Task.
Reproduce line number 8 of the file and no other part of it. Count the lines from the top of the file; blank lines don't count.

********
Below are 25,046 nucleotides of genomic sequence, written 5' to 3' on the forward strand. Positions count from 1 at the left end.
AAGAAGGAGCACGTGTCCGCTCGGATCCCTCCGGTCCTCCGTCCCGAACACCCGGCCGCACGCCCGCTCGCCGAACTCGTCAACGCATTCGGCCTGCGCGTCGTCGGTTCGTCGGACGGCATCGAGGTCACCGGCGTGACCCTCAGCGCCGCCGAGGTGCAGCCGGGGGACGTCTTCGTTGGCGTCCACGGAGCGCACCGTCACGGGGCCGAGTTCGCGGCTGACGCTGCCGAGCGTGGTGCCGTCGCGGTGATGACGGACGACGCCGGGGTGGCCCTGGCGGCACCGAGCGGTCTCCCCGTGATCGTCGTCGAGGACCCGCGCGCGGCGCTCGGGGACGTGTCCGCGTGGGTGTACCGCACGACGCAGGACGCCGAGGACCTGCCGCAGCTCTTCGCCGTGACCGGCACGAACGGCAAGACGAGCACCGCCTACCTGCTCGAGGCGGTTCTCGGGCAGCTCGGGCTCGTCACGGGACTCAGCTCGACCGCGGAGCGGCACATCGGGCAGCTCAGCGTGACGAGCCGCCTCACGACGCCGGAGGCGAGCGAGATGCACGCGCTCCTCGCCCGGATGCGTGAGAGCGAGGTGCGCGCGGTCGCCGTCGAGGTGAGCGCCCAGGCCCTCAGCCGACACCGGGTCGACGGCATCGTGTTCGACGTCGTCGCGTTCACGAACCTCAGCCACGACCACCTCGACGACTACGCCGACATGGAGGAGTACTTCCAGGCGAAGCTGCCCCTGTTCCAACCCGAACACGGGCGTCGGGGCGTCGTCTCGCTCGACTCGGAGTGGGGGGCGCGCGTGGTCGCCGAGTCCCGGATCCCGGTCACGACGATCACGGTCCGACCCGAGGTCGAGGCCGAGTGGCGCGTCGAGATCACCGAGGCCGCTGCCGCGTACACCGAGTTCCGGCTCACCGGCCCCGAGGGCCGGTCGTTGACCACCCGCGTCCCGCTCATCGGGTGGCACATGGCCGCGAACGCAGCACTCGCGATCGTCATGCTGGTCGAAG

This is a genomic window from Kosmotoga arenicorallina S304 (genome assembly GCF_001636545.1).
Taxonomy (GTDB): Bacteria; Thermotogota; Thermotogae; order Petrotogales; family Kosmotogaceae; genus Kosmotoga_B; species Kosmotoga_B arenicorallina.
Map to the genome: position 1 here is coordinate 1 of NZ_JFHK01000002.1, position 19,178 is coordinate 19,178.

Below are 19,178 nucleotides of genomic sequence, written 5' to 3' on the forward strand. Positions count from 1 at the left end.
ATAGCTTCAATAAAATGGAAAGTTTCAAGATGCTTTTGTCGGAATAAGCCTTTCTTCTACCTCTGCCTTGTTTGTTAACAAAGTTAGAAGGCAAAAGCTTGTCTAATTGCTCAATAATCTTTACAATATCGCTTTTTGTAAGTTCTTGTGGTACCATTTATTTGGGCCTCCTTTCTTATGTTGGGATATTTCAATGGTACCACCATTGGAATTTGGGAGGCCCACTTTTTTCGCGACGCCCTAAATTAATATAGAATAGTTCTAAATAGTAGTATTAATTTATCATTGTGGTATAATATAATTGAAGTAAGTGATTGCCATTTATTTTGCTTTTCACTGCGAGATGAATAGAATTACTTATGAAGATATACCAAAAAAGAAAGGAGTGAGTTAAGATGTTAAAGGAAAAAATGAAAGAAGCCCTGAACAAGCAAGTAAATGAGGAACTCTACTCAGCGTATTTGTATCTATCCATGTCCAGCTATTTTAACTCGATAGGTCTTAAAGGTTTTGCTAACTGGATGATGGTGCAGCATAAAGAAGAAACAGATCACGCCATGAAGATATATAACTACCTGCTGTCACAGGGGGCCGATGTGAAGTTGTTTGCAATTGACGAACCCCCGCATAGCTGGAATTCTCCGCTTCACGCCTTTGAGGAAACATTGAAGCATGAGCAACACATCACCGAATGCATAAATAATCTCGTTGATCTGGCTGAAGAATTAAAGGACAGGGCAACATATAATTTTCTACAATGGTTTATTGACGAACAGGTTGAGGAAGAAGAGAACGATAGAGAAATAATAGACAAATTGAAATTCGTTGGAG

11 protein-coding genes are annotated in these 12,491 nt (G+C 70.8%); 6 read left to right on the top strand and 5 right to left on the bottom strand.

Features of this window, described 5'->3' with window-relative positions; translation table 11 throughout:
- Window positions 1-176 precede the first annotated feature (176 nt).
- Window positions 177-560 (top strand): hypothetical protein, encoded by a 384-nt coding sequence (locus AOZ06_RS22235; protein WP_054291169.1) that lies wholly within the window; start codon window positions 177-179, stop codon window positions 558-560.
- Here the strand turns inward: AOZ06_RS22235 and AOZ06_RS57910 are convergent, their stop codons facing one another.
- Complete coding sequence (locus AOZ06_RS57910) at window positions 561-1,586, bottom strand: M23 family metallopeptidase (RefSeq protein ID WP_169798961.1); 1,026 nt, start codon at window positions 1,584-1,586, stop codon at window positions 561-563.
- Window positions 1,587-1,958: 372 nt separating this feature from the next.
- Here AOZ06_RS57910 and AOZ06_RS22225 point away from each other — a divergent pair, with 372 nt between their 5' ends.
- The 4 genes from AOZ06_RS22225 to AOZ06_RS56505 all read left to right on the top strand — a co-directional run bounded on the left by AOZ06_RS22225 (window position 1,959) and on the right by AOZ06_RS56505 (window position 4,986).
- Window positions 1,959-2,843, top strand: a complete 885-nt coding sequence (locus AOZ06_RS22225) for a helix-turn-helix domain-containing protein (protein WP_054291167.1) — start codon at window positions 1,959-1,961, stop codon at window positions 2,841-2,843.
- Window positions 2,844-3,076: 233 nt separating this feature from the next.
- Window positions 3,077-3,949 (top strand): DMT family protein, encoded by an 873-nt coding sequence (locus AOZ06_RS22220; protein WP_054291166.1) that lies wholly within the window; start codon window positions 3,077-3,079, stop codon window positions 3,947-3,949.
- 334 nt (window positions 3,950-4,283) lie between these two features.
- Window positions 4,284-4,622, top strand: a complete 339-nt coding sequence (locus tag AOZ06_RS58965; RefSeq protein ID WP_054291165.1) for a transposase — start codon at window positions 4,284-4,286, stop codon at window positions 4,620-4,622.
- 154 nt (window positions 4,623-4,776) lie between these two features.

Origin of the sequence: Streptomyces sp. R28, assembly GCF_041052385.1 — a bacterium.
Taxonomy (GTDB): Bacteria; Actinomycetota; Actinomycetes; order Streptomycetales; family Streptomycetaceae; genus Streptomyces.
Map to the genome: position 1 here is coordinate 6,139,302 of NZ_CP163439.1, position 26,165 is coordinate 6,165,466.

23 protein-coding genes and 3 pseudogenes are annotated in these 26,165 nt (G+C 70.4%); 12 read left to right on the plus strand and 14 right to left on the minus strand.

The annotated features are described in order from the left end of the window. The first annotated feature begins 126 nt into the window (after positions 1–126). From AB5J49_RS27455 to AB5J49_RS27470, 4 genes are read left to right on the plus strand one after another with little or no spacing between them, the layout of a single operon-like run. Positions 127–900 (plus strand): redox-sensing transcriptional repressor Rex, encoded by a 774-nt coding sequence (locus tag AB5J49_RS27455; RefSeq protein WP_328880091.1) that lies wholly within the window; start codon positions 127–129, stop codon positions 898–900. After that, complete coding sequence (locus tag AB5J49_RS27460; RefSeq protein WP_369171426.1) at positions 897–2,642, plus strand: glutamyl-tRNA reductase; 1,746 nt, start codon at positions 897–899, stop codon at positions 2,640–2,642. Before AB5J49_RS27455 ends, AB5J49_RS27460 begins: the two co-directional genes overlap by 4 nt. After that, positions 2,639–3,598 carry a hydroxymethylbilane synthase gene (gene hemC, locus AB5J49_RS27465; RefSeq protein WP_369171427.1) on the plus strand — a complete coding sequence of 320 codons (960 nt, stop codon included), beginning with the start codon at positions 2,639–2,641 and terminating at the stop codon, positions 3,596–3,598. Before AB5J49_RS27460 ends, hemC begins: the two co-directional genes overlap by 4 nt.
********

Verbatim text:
11 protein-coding genes are annotated in these 12,491 nt (G+C 70.8%); 6 read left to right on the top strand and 5 right to left on the bottom strand.